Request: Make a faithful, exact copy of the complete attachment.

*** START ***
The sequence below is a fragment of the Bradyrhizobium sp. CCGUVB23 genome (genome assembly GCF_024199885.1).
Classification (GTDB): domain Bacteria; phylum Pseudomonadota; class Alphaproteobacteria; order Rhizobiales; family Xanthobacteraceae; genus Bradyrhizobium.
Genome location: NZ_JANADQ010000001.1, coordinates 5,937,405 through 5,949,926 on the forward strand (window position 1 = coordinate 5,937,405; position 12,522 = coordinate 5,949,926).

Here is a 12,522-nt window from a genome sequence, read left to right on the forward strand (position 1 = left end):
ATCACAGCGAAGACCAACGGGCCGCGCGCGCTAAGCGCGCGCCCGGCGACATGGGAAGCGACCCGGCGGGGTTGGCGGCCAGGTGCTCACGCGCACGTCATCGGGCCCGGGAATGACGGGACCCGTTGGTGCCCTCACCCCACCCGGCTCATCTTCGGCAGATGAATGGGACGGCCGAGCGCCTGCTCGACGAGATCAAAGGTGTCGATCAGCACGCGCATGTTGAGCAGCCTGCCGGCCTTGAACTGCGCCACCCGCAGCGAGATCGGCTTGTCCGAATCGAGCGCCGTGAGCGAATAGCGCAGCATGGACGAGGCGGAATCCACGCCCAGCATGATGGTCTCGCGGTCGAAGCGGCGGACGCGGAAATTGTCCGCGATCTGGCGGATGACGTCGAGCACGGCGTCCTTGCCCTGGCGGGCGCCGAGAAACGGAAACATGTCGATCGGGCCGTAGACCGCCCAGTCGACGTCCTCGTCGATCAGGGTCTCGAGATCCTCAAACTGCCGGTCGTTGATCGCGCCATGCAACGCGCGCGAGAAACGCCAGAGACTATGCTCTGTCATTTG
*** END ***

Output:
The sequence below is a fragment of the Bradyrhizobium sp. CCGUVB23 genome (genome assembly GCF_024199885.1).
Classification (GTDB): domain Bacteria; phylum Pseudomonadota; class Alphaproteobacteria; order Rhizobiales; family Xanthobacteraceae; genus Bradyrhizobium.
Genome location: NZ_JANADQ010000001.1, coordinates 5,937,405 through 5,949,926 on the forward strand (window position 1 = coordinate 5,937,405; position 12,522 = coordinate 5,949,926).

Here is a 12,522-nt window from a genome sequence, read left to right on the forward strand (position 1 = left end):
ATCACAGCGAAGACCAACGGGCCGCGCGCGCTAAGCGCGCGCCCGGCGACATGGGAAGCGACCCGGCGGGGTTGGCGGCCAGGTGCTCACGCGCACGTCATCGGGCCCGGGAATGACGGGACCCGTTGGTGCCCTCACCCCACCCGGCTCATCTTCGGCAGATGAATGGGACGGCCGAGCGCCTGCTCGACGAGATCAAAGGTGTCGATCAGCACGCGCATGTTGAGCAGCCTGCCGGCCTTGAACTGCGCCACCCGCAGCGAGATCGGCTTGTCCGAATCGAGCGCCGTGAGCGAATAGCGCAGCATGGACGAGGCGGAATCCACGCCCAGCATGATGGTCTCGCGGTCGAAGCGGCGGACGCGGAAATTGTCCGCGATCTGGCGGATGACGTCGAGCACGGCGTCCTTGCCCTGGCGGGCGCCGAGAAACGGAAACATGTCGATCGGGCCGTAGACCGCCCAGTCGACGTCCTCGTCGATCAGGGTCTCGAGATCCTCAAACTGCCGGTCGTTGATCGCGCCATGCAACGCGCGCGAGAAACGCCAGAGACTATGCTCTGTCATTTG